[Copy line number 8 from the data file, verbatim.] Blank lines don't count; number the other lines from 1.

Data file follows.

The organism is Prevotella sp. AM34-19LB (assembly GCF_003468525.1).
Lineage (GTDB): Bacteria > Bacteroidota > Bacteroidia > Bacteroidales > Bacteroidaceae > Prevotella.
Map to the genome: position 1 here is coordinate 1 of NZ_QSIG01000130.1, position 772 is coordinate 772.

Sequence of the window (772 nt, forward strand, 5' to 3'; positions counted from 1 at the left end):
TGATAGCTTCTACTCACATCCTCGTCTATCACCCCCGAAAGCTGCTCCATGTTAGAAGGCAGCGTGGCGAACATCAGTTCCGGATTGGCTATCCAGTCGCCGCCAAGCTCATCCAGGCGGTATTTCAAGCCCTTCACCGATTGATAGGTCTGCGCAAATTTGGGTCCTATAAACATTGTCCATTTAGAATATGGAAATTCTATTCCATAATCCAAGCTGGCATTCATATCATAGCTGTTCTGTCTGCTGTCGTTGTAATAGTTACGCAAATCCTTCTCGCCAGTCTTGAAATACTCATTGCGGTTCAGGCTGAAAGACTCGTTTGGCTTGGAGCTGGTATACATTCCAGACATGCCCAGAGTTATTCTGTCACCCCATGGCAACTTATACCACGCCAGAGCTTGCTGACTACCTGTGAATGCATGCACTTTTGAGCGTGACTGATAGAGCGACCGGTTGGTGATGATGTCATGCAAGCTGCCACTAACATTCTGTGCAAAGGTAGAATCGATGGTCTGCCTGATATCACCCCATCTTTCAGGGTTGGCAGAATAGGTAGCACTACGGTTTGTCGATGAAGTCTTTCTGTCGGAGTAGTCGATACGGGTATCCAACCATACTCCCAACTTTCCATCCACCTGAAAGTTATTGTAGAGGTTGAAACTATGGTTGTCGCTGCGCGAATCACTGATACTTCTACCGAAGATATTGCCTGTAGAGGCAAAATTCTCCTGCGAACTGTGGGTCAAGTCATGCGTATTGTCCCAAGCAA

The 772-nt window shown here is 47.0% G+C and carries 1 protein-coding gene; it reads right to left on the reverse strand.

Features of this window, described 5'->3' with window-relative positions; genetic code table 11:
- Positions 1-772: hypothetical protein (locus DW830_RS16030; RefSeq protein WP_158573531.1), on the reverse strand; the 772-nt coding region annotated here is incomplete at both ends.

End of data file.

- Positions 1-772: hypothetical protein (locus DW830_RS16030; RefSeq protein WP_158573531.1), on the reverse strand; the 772-nt coding region annotated here is incomplete at both ends.